The Principles of History

I was listening to Harry Lawton, an old friend who writes Southern California history, telling me about talking with Amy Congers about a poster celebrating local history. He was complaining that Congers, an art historian, refuses to acknowledge that the most important facts about Southern California are things like the beaches, the citrus industry, UCLA and so on. Rather, she insists, Southern California's most important intellectual, cultural and moral contribution to the resources of the world's mind is Rin Tin Tin. I asked immediately, "Does she have a dog?"

Not only does she have a dog, but he's a German shepherd, and he's named Prince. I knew immediately that Prince would turn out to be an admirable dog, because of Congers' deep insights into history. He is. He is not only as noble as a statue, but also has had professional experience, specifically in narcotics, and can detect drugs and drug dealers infallibly.

This made life unbearable for one of Congers' former neighbors, a big-time dealer who had lots of visits from other dealers. Prince didn't approve of any of this. So the day the dealer came knocking on Congers' door to complain about the dog, Prince went for him, fast and furious. And fast and furious was the way the dealer made tracks for home and safety. That, Congers said, was the only time Prince ever went for a visitor, except for one guy who was not only boring Congers but also giving her advice. Well, Prince knows as well as Rin Tin Tin ever did that you don't bore ladies, and you don't give them advice. Prince showed him firmly to the door.

It's this sort of thing that makes some people say that shepherds are the dogs who remind us that etiquette is the lubricant of society. I made that remark to Lawton, who is not only a California historian but one who has been covered with honors for his work, and suggested that Prince was evidence that Lawton, in not honoring Rin Tin Tin as the source of all that is good about Southern California, wasn't doing his scholarly duty. He said, "Social lubricant indeed! At my last Halloween party he got the prize for the best costume (it seems that Prince came carrying a Frisbee that had 'Rin Tin Tin' written on it) by threatening to eat the jury. And this in the face of the rule I insist on, which is that the contestants must bribe the jury, not threaten them."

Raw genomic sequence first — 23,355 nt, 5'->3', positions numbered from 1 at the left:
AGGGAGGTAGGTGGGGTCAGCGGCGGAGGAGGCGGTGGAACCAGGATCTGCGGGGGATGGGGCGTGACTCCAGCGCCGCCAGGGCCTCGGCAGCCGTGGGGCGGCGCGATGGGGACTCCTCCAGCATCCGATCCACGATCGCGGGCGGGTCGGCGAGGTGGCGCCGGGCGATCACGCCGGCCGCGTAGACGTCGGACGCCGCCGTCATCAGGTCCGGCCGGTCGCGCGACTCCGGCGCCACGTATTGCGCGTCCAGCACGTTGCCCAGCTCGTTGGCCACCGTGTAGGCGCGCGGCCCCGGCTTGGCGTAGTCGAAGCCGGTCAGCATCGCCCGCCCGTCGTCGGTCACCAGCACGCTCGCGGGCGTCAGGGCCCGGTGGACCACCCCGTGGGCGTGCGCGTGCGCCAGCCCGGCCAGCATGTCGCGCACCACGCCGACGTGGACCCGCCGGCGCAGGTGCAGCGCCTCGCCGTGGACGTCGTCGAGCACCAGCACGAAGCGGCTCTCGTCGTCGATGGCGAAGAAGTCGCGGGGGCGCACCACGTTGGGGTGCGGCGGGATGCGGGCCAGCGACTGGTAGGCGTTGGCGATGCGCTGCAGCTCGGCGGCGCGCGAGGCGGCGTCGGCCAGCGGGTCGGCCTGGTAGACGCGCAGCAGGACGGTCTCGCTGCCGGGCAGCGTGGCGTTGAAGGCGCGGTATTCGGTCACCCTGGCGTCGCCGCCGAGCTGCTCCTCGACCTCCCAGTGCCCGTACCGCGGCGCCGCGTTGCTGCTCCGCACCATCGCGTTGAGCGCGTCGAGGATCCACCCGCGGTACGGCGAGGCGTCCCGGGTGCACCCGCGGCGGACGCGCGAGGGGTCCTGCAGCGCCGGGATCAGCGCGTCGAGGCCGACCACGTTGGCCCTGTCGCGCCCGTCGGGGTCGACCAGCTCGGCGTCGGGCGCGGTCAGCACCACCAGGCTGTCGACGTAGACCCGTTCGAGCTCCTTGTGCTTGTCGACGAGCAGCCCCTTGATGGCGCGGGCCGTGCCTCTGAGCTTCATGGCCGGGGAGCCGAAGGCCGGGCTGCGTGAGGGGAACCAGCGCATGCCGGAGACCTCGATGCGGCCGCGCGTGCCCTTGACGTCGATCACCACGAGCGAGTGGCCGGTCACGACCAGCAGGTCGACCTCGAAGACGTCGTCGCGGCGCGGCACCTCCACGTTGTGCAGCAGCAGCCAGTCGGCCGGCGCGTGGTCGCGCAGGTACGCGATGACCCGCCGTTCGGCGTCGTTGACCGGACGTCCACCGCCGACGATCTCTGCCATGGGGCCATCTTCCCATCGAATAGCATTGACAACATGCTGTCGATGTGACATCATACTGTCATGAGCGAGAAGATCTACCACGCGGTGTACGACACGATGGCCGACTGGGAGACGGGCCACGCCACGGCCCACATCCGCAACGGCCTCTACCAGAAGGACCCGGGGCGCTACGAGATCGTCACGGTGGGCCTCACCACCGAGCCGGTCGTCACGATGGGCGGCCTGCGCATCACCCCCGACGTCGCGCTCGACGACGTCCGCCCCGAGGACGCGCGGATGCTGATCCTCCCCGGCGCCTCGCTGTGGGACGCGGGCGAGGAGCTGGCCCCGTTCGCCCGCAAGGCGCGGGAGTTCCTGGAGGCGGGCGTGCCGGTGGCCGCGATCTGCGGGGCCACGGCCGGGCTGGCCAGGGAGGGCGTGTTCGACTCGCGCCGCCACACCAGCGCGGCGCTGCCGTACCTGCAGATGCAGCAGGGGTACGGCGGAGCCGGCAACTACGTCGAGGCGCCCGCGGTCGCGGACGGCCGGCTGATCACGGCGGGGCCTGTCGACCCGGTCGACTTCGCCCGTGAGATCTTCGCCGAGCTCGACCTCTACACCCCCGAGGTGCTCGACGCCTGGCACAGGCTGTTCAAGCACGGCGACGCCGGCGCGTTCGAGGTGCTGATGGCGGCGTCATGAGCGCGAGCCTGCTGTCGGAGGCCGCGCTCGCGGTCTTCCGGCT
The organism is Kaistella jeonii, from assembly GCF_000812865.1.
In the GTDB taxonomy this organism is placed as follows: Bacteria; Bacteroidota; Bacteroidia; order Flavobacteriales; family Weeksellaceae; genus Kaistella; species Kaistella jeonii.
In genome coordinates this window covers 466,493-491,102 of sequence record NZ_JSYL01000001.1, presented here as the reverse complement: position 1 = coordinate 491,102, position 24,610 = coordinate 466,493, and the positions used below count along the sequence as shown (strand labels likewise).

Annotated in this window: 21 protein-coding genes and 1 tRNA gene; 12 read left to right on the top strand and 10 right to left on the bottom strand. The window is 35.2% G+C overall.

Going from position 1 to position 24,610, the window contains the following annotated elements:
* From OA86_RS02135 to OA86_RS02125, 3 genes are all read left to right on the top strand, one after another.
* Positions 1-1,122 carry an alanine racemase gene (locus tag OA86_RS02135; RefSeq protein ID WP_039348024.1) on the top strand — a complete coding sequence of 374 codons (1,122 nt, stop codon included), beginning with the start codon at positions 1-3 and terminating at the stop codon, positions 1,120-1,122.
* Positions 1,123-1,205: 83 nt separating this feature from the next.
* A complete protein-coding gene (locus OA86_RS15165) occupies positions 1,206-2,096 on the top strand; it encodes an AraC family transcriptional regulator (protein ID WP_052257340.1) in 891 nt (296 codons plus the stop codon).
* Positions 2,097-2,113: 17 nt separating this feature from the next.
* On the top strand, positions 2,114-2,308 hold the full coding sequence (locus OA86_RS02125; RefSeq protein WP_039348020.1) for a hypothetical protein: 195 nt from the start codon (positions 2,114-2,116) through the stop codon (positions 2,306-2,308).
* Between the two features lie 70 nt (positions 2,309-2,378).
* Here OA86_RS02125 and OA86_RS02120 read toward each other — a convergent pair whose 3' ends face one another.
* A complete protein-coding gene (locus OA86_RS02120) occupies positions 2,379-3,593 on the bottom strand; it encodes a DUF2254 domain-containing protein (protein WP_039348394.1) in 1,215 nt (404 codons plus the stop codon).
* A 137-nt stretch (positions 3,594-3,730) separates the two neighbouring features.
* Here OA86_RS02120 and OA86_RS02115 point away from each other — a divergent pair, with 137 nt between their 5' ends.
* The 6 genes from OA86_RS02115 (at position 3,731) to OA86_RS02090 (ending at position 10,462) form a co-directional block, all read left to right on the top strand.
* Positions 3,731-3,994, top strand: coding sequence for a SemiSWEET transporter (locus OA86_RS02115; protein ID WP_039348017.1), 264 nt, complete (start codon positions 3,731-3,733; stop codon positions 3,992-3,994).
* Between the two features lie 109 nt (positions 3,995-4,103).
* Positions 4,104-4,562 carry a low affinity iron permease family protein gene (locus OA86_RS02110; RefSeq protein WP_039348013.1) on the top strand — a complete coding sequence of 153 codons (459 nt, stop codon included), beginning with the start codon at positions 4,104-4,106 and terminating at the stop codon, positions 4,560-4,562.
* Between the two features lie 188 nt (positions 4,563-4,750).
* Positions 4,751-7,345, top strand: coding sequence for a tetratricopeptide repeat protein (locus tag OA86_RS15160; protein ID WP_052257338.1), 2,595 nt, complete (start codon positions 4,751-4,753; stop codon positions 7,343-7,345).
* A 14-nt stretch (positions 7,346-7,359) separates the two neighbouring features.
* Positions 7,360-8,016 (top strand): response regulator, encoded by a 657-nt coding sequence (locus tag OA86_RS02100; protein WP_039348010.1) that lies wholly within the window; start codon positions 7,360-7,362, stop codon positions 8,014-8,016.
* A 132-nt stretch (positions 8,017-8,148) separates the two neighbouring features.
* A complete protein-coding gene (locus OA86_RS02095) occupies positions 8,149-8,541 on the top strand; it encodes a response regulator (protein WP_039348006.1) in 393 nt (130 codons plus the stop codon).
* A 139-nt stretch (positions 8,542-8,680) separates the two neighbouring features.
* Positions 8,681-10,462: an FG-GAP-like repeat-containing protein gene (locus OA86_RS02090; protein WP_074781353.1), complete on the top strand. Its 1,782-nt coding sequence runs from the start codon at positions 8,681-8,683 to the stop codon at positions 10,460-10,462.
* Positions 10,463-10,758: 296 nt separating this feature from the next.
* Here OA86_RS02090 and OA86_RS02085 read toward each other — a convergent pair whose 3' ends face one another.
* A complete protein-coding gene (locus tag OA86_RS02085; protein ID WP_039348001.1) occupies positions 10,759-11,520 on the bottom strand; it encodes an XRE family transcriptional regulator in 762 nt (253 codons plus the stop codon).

I went back and asked Congers about this, because she'd told me about the time a judge awarded damages to Prince without even examining the evidence because, she said, "the glow from his halo in that courtroom was blinding." Her story seemed to conflict with Lawton's.

Congers said, "Well, in the first place, you don't expect an heir of Rin Tin Tin to bribe people, do you? The arguments in Prince's favor were: He had the most authentic costume. Also, because no one could possibly resent a celebration of Rin Tin Tin, no human's feelings would be hurt if he won. Which is connected with the next argument, that giving the prize to Prince is a statement about local history. And all this while Prince sat there looking angelic."

I believed this, because as even Lawton admits--although gloomily--Prince always looks angelic. However, looks can be deceiving, so I asked, "And there was nothing about eating people?"

"Well," Congers said, "of course I couldn't guarantee the health and happiness of the jury if he lost. Prince really believes in the importance of historical truth."

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